Rip It, Rip It

So I started up another Brick Stitch Dishcloth yesterday, this time in Christmas colours instead of Halloween. The variegated yarn contrasted so beautifully with the solid colour in the pattern’s photos that I was inspired to use red yarn alongside red/white/green multicolour yarn.

Well, that didn’t look nearly as nice as the pattern’s photos. It looked a hot mess, really, with the red from the variegated yarn blending into the solid red and confusing the pattern. I think that the operative word for a piece like this is “contrast”, i.e. the two yarns should not contain any of the same colours, although they should be complimentary.

I know a lot of people are probably thinking right now, “Who cares? It’s just a cloth. It will be used for wiping up messes and will probably be stained five minutes after it is first used.” That’s probably true. But I still care, I can’t help it. Perhaps I am too much of a perfectionist when it comes to knitting. I am the kind of knitter who will frog way back to a mistake even if it’s imperceptible to anyone but me — even if it’s “just” a cloth I’m knitting. (One of my absolute favourite bloggers, the Yarn Harlot, is this way, so I do not feel quite so alone.) I figure it could have been much worse, since I decided that I hated the colours/patterns together fairly early on in the project. Ah, well. Lesson learned.

Link’s Tunic

My eldest daughter’s birthday is coming up, so I wanted to make her something extra-special as a gift. When we went to ComicCon this year, Thing 1 kept spotting foam replicas of Link’s Master Sword (from The Legend of Zelda series) out on the sales floor, and she asked me if she could have one every time she found one. My response was that it was too expensive; I had given the girls a budget of $20 each to buy something, and the swords usually came in between $30 and $35. Instead she came away from the con with a chain necklace with a pendant shaped like a Golden Snitch, which also lit up from inside with a tiny LED, and she seemed quite satisfied.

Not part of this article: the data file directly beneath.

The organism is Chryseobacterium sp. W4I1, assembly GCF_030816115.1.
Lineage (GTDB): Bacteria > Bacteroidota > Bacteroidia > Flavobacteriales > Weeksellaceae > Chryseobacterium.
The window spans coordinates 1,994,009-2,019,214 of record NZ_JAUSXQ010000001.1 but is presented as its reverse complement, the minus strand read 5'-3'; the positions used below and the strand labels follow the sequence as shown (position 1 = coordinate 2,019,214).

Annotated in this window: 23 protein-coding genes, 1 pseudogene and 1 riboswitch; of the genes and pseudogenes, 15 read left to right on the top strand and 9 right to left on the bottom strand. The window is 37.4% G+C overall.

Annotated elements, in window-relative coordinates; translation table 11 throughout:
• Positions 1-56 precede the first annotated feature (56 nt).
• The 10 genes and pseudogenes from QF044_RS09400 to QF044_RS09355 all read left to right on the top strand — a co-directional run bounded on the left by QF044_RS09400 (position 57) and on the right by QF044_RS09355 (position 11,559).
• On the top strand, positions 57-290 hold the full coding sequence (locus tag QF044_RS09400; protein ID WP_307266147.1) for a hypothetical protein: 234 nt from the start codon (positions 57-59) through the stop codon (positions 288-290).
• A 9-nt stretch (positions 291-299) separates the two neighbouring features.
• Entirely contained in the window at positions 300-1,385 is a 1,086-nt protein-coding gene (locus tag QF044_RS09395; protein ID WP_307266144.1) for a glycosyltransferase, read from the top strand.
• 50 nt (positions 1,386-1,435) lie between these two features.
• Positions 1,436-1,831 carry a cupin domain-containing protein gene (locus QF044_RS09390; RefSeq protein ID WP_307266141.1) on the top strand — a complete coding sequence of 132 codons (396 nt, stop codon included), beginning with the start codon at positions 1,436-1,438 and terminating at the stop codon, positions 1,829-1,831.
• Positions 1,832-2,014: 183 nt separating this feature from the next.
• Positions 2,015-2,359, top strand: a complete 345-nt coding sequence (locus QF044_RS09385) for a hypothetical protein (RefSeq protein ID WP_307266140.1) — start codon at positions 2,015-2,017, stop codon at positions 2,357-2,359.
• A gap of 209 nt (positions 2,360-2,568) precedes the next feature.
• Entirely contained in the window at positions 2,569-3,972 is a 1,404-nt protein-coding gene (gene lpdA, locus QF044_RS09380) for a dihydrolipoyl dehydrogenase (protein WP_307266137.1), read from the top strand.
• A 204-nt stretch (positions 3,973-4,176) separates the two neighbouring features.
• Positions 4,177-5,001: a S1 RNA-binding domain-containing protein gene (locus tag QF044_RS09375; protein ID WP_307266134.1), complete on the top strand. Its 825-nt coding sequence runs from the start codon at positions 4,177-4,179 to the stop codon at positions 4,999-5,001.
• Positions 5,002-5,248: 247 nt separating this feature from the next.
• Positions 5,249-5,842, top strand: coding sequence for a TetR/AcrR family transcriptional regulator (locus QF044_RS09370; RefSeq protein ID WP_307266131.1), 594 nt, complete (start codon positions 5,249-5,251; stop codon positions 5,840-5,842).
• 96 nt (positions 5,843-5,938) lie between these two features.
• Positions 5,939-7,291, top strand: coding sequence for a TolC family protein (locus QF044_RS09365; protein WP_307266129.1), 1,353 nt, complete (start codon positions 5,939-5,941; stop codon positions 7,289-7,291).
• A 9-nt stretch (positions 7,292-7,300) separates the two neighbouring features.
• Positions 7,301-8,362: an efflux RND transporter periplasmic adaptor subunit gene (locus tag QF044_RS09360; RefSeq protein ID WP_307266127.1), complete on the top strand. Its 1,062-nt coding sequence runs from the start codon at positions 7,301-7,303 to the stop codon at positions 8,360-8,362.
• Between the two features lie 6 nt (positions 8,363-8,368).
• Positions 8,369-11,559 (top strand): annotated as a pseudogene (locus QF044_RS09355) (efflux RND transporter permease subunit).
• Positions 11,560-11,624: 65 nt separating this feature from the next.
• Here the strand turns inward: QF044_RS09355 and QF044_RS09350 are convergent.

However, I had two days at the con without the kids along, and in my browsing I managed to find a competitively-priced Master Sword, along with a cheap plastic Hylian Shield. I stashed the sword and shield away for a few months to save them for her birthday. But I also figured that I could take the gift up a notch and make her a play costume to go along with the pre-made items.


McCall’s M6224

To me, a play costume is one that I don’t spend a huge amount of time or money on because there’s a good chance it won’t last all that long, since my kids are allowed to wear play costumes whenever they want and to do whatever they want in them. This is why most of their play costumes are second-hand finds, hand-me-downs, or bought on the 90%-off sales after Halloween. To that end, I used McCall’s pattern M6224, which I already had in my stash from ages ago. (Although I didn’t use this specific pattern to make the girls’ ComicCon costumes this year, I should note that one-piece pajama patterns are great to adapt into costumes.)


Cutting the pattern.

This time I didn’t use the one-piece pajamas and instead went for option C, which is a short-sleeved pajama top reminiscent of the scrubs one would wear for working in a hospital. I lengthened the top a bit to make it more of a tunic than a shirt, which will eventually be belted into place. I used fabric from my stash as well, which was the remnants of a dark green sheet that I’d used parts of for some craft or other years ago.